Ltd Company vs Sole Trader – What’s the Difference?

Every business, no matter how big or small, must operate within a legal structure.

One of the first crucial decisions when setting up a business, is which legal structure to form.

The most popular choices are Limited Company or a Sole Trader – We’ve summarised the pros and cons of each to help you decide the best fit for you.

What is a Ltd Company?

A Limited Company has its own legal identity (separate to that of its shareholders and Directors) and it’s finances are therefore, completely separate from your personal finances. 

Advantages:

  • Directors / Shareholders of a Limited Company have limited liability on losses or debts incurred by the business. This means that personal assets aren’t exposed – If things go wrong, you only stand to lose what you put into the company.
  • As a Director (and shareholder), you can pay yourself a combination of salary and dividends – Dividends have a lower tax threshold, so paying yourself a combination can be more tax efficient. (However, dividends can only be declared if the company makes a profit).
  • Benefits such as pensions are allowable business expenses giving directors tax advantages (tax relief can only be claimed up to a maximum of 100% of the Directors salary – up to an annual limit of £40,000).
  • You can register the limited company name in the same name you trade under and no one else can use it – (Providing the trading name is not already registered with Companies House).

Disadvantages:

  • Slightly more complex set up process and you’ll incur fees for Limited Company incorporation.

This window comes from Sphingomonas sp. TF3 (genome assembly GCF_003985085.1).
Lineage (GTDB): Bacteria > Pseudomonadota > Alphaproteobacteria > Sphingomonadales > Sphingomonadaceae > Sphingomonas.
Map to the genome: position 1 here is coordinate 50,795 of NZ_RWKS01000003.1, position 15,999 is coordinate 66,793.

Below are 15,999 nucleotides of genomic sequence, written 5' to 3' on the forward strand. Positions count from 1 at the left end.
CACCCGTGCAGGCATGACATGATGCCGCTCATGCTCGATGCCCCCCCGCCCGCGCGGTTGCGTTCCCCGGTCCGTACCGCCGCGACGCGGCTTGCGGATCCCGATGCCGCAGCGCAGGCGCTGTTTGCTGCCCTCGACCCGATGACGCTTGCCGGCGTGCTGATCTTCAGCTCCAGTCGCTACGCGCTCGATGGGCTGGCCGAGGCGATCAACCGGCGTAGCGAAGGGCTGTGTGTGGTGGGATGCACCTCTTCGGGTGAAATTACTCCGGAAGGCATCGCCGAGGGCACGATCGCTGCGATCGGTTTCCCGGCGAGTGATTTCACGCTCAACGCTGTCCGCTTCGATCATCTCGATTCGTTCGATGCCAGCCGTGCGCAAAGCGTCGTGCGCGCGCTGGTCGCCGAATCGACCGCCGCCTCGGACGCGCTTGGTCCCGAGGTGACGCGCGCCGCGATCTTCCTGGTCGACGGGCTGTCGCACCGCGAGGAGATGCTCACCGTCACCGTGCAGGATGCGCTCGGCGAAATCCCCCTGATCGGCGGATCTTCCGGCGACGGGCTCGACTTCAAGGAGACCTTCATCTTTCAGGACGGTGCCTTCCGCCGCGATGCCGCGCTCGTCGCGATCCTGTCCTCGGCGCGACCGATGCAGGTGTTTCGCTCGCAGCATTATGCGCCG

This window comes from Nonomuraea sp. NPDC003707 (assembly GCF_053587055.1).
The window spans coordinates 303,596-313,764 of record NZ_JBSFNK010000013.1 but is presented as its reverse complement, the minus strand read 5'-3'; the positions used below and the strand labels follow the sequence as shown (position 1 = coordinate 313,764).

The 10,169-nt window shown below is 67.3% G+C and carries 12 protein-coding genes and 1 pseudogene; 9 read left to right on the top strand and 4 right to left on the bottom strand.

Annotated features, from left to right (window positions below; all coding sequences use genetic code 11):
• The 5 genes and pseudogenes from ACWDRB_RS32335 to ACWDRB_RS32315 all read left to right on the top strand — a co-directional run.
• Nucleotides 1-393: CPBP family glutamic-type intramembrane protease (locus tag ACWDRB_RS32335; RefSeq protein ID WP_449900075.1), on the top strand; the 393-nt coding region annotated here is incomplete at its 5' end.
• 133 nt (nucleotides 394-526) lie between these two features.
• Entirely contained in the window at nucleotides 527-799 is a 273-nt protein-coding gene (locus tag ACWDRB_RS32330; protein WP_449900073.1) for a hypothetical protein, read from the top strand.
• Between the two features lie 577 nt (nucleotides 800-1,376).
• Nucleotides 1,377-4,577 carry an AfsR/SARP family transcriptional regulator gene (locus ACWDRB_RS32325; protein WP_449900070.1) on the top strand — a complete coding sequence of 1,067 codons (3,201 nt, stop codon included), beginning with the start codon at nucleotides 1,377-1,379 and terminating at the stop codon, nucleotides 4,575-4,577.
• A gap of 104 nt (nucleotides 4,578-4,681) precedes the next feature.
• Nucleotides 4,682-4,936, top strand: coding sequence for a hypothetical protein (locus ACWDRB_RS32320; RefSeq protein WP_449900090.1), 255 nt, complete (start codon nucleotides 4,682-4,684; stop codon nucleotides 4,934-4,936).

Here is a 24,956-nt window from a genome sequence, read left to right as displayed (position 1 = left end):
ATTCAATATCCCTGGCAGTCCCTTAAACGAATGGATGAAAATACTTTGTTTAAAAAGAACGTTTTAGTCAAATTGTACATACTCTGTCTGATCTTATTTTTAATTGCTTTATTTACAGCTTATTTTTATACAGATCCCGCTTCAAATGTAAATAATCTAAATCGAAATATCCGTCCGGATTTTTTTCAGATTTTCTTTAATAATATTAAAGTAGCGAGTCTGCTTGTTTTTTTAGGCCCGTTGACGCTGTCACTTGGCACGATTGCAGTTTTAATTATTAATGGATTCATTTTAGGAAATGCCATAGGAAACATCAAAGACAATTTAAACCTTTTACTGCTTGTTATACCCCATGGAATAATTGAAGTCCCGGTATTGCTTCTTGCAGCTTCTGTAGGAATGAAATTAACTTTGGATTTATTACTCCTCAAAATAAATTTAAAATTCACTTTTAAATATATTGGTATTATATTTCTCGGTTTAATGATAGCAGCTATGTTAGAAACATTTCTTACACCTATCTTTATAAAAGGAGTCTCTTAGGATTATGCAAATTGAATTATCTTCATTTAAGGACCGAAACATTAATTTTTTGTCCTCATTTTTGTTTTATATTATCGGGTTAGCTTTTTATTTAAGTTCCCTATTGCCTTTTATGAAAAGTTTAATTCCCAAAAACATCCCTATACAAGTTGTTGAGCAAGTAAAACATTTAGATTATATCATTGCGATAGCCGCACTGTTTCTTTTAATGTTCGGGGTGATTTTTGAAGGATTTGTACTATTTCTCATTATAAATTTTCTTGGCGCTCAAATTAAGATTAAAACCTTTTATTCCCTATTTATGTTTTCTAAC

• More tax requirements to consider – You will pay Corporation Tax on profits each year –  Dependent on the level of profits, you could end up paying more tax than in comparison to a sole trader or partnership.
  • Information on your business will be made public on Companies House (details on Directors and company earnings) – Some business owners might not find this appealing.
  • If you pay personal expenses through the business and end up owing the company money, you and the company will have to pay extra tax on this benefit.

What is a Sole Trader?

If you choose to set up your own business as a sole trader, you are personally responsible for your business and the business is controlled by just one person. It’s the simplest company structure out there and is the most popular. 

In the eyes of the law, the business and yourself are the same, meaning you’re personally liable for any losses or debts that incurred by the business. 

You will pay income tax on all profits (minus expenses) and Class 2 and 4 National Insurance. 

Advantages:

  • Easy set up process with HMRC.
  • You can keep all after-tax profits.
  • You can withdraw cash from the business without tax effect.
  • Relatively little ‘administration’ other than a requirement to complete an annual Self Assessment Tax Return.
  • Greater privacy, as details and accounts are not made public on Companies House.

Disadvantages

  • Sole Traders have unlimited liability, so if things go wrong you will be fully liable for any loss the business makes and for any funds owing to HMRC and Creditors – This means your personal assets could be exposed.
  • Tax rates aren’t as lucrative on higher earnings.
  • No share of accountability meaning all business decisions fall on you.
  • Difficult to raise finance, as banks and investors tend to prefer limited companies, this could limit expansion opportunities. 

How can we help?

Fairmile will help you set up your business in a way that suits your needs. With years of experience helping hospitality clients operate as efficiently as possible, we’ll take the stress out of setting up your business in the best way for you and hold your hand through the process…

Contact us today to find out more.